infile xxx lrecl=10000 ;
if _n_ > 5 then stop;
This will show all of the non printable ascii codes as hex so you see what you are retrieving from the mainframe.
02-17-2014 03:25 PM
The list option helped me out quite a bit to visualize the data! I thought I had what I needed, but when I got into the data valadition piece, it looks like the at some point the alignment within the file changes and characters are being dropped or moved (likley part of the variable length). When I read the data in, it always says the min/max record length is 500....shouldn't it vary or am I missing something? I know very little about mainframe files/data and this is my first time using the file type.
I have a feeling the way I am 'viewing' the data set might be the issue. I have a SQL background and am trying to capture specific positions in the file with the needed data (like a substring) viewing it as one big 'row' of text. How would I complete something like this with a variable length record?
Any direction would be helpful.
filename in2 ftp "'ABCDE.WCA1I010.Z.WCTBLB.WORK1'"
RCMD='SITE RDW' lrecl=5004
host="kjbnd.gee.ht.hrgw.com" user="xxxx" pass="xxxx";
infile in2 TRUNCOVER;
format bl $3.;
format center $1.;
format name $21.;
format id $7.;
format level $2.;
format sub_level $1.;
format dept $3.;
format lang $2.;
format reporting_id $7.;
format id_type $1.;
format ca_type $1.;
format id_ty $1.;
@1 BL $23-25 @
@1 center $26 @
@1 name $30-70 @
@1 id $11-17 @
@1 level $104-105 @
@1 sub_level $106 @
@1 dept $26-28 @
@1 lang $414-415 @
@1 reporting_id $96-102 @
@1 id_type $462 @
@1 ca_type $107 @
@1 id_ty $2 @;
02-14-2014 01:27 AM
It is not only Ebcdic ASCII but also record-types and data-types.
You found a connection by using FTP, the naming (8.8.-.8) and dataset-types (VB) is indicating you are using classic MVS datasets.
SAS was orignally build on mainframes and it still knows all mainframe record-types and data-types even when you are running on Windows or Unix.
Start to understand what was you record and data structure on the mainframe and what tool does what conversion.
Normally you do not need to specify dataset attributes on a mainframe. The tool reading the dataset can also read all that information.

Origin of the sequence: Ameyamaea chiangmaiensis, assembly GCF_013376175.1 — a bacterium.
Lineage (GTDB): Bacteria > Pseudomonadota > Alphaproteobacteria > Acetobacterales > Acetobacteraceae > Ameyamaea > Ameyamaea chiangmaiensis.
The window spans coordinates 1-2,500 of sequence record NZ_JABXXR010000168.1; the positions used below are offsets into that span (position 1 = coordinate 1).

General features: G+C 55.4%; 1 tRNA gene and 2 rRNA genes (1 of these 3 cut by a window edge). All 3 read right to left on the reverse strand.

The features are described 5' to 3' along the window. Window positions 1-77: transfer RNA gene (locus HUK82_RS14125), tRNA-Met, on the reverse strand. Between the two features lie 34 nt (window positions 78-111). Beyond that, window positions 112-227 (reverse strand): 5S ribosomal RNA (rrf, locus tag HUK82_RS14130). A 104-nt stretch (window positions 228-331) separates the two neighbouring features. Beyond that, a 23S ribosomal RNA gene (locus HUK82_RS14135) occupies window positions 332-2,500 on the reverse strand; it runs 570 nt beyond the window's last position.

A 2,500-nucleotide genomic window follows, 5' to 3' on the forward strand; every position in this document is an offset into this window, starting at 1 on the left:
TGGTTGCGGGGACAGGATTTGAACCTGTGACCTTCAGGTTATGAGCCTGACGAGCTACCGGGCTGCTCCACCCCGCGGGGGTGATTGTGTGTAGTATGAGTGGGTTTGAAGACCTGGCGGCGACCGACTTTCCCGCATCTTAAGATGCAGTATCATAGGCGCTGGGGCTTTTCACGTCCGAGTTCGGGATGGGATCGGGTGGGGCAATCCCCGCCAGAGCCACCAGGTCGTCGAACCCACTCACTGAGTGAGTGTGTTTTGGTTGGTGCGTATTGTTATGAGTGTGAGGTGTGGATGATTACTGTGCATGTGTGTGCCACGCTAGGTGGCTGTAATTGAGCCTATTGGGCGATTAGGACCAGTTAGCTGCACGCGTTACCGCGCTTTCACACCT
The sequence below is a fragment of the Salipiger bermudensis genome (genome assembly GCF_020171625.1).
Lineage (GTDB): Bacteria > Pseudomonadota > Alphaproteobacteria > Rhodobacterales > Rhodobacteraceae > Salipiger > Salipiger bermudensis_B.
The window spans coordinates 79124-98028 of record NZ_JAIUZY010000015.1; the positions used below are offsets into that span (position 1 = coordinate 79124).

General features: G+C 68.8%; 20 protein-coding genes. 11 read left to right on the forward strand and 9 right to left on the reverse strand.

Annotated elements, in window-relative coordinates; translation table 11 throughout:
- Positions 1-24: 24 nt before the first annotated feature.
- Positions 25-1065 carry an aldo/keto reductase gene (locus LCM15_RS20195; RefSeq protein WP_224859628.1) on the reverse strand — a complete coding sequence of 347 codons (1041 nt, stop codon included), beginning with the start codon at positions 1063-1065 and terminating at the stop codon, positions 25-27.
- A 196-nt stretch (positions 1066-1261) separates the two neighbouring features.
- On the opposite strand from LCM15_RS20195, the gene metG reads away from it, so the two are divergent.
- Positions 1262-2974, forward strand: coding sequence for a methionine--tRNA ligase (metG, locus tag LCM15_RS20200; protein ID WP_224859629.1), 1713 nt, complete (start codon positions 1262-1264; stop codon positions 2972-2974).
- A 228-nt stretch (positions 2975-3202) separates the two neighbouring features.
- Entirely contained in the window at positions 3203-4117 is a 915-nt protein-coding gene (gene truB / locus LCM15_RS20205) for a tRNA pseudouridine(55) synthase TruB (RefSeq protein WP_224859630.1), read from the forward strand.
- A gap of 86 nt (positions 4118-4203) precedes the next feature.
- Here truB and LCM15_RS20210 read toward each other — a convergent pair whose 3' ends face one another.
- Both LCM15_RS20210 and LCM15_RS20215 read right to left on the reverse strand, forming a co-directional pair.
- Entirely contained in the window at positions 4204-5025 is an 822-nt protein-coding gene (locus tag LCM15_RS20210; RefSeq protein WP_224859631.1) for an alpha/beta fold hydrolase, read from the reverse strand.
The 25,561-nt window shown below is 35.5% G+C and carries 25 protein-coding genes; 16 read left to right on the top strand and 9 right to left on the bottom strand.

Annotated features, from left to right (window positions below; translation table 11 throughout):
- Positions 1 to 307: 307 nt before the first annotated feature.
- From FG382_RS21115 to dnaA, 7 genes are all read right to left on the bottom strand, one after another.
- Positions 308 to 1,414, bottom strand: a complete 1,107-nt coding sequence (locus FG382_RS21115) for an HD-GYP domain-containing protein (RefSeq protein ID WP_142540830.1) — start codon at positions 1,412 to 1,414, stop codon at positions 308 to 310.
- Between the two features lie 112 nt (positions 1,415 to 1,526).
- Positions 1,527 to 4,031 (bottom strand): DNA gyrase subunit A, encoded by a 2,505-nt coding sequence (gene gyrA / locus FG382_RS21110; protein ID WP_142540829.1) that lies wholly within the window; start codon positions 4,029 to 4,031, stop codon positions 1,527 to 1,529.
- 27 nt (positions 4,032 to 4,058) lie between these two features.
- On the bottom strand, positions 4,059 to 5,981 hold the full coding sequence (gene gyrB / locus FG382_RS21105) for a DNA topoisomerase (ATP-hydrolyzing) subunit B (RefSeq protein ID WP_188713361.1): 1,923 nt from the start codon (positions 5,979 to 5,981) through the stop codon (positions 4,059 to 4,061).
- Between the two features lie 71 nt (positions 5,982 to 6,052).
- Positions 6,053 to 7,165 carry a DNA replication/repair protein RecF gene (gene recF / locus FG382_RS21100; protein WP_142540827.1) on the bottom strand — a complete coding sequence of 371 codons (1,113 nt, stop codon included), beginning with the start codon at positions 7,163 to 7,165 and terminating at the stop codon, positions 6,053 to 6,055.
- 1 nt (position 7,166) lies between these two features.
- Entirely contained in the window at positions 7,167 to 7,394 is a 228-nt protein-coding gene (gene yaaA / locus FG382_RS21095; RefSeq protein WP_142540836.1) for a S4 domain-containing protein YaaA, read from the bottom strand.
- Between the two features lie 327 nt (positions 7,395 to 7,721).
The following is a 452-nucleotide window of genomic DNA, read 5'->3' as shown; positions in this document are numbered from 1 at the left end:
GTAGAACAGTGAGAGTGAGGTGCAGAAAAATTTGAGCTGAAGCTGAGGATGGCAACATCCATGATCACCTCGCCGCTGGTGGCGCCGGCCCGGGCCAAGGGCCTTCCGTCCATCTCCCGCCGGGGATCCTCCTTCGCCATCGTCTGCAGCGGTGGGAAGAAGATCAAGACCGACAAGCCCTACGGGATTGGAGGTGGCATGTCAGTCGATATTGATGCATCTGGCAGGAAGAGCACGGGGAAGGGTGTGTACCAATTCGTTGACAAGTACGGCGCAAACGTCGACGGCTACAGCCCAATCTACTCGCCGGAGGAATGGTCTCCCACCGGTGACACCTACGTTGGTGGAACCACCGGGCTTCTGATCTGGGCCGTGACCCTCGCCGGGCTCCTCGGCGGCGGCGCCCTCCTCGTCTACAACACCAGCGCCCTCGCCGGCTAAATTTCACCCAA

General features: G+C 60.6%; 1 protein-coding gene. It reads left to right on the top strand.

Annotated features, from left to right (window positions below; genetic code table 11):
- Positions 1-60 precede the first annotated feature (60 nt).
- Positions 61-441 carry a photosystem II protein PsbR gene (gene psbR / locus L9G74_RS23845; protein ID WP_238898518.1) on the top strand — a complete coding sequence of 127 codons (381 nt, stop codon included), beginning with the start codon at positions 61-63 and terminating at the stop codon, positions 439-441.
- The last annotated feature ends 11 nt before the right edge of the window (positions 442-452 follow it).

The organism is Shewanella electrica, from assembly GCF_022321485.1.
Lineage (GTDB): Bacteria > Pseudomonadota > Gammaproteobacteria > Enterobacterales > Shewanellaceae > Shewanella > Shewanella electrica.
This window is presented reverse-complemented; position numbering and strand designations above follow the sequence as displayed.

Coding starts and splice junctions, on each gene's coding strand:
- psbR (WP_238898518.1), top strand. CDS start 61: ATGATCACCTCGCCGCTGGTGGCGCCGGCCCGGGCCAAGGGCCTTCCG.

I would expect you FTP program is:
- reading all records and remove the record information (VB will specify 2 binary bytes indicating the record length)
- reading byte for byte the records and transform ebcdic to ascii according to his internal transformations. But remember encoding is far more challenging with code-pages.
This should work with character-only datasets. But many mainframe datasets build with Cobol are having zoned, packed and possible other binary types. The Ebcdic/Ascii transformations will effectively corrupt these kind of data making it impossible to read.
In this situatioon it will be better to download the file binary and doing no CR LF record transformation (two other options with FTP)
You will end up with a binary datasets unreadable by most tools but readabe with SAS when using the Mainframe recordtypes input and mainframe datatypes. TS-DOC: TS-642 - Reading EBCDIC Files on ASCII Systems
It is the same kind of advice found wiht mxg (www.mxg.com) part of SAS IT services
02-18-2014 02:34 PM
You did not follow the recommendations, ts-642 bentleyj1 has mentioned as first one.
z/OS V1R13 information center ( FTP subcommands, z/OS Communications Server: IP User's Guide and Commands SC31-8780-11)
Start the FTP BINARY..... Leave lrecl out of the filename as in the VB-sample of that note. It really describes very well the process.
When you get the listing as above you will notice the chars are Ebcdic not ASCII.
For the numeric fields used the according SAS formats SAS(R) 9.3 Formats and Informats: Reference (s370fpd...)
for the char fields use that Ebcdic format. SAS(R) 9.3 Formats and Informats: Reference.
(I got the list in the mail not seen here)
By that you can see the hex-representatation of all data. Seeing a lot of 20-ascii spaces where that is 40's with Ebcdic
Also series of 00's and some 00 1D's looking to be Packed-data. This is indicating an ASCII-Ebcdic transformation was done wihtoud being in control (columns) whether it shoudl be done that way.
For ebcic/ascii difference see IBM: